Monash Public Health and Preventive Medicine’s Associate Professor James Trauer was a finalist in the 2022 Eureka Prizes, some of the most prestigious prizes in Australian science. In 2021 he won a Victorian Young Tall Poppy Award, another significant achievement. Here we focus on the body of work that has led to this moment.
A/Prof James Trauer is a respiratory and public health physician with a passion for using modern software design to create models that help understand and predict the spread of disease through society, and the likely impacts of response strategies. He leads our Epidemiological Modelling Unit, a position he held from well before the pandemic launched epidemiological modellers into the celebrity realm.
“The pandemic really has pulled the work we do out of the shadows and into the limelight. It’s been surreal to see the word ‘epidemiology’ bandied around so widely, and the level of media engagement I’ve undertaken in the last two years has skyrocketed,” he says.
As a respiratory physician, James’ initial work in epidemiological modelling initially focused strongly on transmissible respiratory infections, especially tuberculosis (TB).
“TB is still rife in many of our regional neighbours across the Asia-Pacific. As well as carrying a significant health burden for infected individuals, it’s quite a complex disease. There are major challenges around drug resistance, case identification and latent infections, where people may remain asymptomatic for a long period of time before developing disease.
“To address these challenges, a few years ago my team and collaborators established the ‘Australian Tuberculosis Modelling Network’, which has been providing The Global Fund for Fight AIDS, Tuberculosis and Malaria and high-burden countries with the expertise to model the impact of specific TB control activities.
“Along with the Global Fund, we’ve also had significant funding from the Medical Future Research Fund, Australian government departments and the World Health Organization to guide TB elimination programs in our region, build local capacity among policy-makers, and support population screening programs.”
COVID-19 has provided an even richer vein of research for A/Prof Trauer and his team over the last two years. Posing a more immediate threat to low- and middle-income neighbours than TB, the team have switched focus, applying their software to predict the path of the virus through those communities.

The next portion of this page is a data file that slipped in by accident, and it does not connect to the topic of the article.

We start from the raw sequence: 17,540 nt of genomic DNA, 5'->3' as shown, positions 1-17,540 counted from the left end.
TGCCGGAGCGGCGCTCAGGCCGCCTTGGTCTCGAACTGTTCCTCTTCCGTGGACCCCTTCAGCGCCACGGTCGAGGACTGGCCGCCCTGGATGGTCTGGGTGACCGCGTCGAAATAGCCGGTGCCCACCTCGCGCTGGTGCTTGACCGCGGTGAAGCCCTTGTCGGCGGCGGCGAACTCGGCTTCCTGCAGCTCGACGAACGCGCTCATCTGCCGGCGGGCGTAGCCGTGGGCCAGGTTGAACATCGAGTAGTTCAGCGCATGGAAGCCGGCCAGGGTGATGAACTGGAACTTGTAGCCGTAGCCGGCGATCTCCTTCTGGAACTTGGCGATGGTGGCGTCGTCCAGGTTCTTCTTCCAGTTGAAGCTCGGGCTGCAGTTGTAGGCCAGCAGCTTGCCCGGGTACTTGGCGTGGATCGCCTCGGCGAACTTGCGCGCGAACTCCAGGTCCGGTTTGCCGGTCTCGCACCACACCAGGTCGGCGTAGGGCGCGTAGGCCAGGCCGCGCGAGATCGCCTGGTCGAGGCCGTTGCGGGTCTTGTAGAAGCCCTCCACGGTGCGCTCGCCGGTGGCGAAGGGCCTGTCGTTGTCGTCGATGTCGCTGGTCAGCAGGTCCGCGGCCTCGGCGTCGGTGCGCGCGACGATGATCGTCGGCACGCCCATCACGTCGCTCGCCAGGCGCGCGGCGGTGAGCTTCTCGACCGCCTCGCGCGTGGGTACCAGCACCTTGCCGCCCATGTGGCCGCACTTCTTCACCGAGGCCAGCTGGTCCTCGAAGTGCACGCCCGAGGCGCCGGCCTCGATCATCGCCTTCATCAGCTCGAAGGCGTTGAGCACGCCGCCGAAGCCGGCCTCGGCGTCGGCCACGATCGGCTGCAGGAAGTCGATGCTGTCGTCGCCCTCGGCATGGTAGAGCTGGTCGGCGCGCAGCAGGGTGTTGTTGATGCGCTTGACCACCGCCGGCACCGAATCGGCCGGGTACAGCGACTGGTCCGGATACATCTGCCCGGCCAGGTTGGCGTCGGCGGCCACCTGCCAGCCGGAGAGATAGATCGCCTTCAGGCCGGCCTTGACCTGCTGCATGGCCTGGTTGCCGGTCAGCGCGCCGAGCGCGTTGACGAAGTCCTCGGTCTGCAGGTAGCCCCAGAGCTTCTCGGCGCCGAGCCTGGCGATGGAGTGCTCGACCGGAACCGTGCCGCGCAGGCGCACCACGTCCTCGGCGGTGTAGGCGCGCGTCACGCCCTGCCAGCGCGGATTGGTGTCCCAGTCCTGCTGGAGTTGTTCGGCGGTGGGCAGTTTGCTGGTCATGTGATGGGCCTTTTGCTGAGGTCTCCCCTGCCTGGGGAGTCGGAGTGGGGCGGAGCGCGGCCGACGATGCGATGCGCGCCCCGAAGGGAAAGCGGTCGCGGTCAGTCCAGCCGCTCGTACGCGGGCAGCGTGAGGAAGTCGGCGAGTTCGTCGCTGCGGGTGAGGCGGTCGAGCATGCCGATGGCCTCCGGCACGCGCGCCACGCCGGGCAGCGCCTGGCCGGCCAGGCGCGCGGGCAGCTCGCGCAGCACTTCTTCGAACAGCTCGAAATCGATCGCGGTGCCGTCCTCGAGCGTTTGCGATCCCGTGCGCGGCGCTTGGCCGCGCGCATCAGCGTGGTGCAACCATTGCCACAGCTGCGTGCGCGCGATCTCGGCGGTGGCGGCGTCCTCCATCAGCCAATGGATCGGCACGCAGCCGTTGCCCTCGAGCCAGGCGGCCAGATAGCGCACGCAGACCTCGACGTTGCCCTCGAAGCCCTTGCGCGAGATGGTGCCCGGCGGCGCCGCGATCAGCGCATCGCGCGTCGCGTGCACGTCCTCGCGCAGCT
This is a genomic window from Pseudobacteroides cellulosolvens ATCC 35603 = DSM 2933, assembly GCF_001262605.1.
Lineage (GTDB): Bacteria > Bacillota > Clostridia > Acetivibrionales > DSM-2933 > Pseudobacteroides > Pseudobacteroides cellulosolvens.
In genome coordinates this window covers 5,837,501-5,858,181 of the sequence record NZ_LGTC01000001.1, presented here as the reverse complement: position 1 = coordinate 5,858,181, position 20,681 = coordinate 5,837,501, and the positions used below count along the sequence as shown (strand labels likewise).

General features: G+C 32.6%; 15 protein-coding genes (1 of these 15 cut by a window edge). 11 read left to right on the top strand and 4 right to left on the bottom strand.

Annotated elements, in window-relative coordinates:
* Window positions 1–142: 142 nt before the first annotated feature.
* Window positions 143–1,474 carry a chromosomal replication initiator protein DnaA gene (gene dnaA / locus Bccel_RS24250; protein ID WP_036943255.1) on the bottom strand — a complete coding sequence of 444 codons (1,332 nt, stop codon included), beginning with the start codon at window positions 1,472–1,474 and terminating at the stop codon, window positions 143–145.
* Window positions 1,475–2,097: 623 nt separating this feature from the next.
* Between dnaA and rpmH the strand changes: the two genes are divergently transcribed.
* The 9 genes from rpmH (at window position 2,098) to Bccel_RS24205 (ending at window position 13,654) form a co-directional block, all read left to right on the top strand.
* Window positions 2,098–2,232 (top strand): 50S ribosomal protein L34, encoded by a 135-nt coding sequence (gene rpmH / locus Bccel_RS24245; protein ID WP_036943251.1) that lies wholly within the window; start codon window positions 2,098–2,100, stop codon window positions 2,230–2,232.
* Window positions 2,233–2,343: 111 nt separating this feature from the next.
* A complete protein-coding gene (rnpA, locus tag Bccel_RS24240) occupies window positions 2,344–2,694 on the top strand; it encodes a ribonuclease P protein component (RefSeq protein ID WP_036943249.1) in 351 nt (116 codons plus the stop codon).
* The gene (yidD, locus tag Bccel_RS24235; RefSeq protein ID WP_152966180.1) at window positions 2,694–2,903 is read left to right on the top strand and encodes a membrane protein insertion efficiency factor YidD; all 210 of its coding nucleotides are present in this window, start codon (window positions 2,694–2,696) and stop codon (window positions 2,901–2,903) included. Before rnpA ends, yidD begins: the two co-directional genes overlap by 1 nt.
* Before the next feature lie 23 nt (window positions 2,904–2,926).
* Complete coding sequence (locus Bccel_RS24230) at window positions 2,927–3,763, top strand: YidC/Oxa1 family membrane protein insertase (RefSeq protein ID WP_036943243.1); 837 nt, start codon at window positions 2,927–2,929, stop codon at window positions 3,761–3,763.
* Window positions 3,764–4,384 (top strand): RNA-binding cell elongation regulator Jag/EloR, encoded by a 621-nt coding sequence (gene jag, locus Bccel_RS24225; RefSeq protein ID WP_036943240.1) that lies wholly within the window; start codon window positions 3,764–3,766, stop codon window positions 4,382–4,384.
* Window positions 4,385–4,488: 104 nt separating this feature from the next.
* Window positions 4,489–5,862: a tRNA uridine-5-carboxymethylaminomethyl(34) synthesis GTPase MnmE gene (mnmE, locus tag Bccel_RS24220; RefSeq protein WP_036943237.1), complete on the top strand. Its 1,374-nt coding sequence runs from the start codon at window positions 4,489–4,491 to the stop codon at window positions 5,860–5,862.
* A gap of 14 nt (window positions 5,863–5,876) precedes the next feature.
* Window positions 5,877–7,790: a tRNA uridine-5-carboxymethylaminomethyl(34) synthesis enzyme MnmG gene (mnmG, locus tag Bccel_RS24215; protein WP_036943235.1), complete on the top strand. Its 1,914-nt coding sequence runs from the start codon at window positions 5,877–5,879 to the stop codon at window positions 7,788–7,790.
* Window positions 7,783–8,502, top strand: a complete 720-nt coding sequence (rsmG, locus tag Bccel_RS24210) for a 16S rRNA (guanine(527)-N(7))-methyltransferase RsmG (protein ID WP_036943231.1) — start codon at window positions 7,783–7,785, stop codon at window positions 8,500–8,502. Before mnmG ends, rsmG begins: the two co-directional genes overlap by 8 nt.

“We’re really keen for other countries and populations to benefit from the software we’ve developed – the global threat of infectious diseases won’t diminish for any of us until we have more equitable resources for controlling them.
“The modelling software we’ve created is adaptable, so we’ve spent time refining it for COVID, and have helped researchers across the Asia-Pacific region apply it to their own settings. It can help them understand how the virus may spread in their context, and they can use it to predict the effectiveness of interventions like school closures, local lockdowns and mask wearing.
“It’s really important to understand the effectiveness of each of these on their own and combined, rather than utilising them as blunt instruments. As we’ve seen, the community only has so much tolerance for these interventions, so it’s important to apply these strategically and for policy makers to be able to justify the rationale underpinning them.”
The pandemic has also seen James provide modelling data to the Victorian State Government, and become a familiar face on TV news shows.
“I honestly would never have thought I’d be a regular expert comment provider on the type of work I do! At the same time, I do really appreciate the opportunity. I think epidemiological modelling is such a useful resource for health at both a global and local level. It’s really rewarding to see so many people engaging with it, and I hope I’m contributing to a shared understanding of infectious disease control.”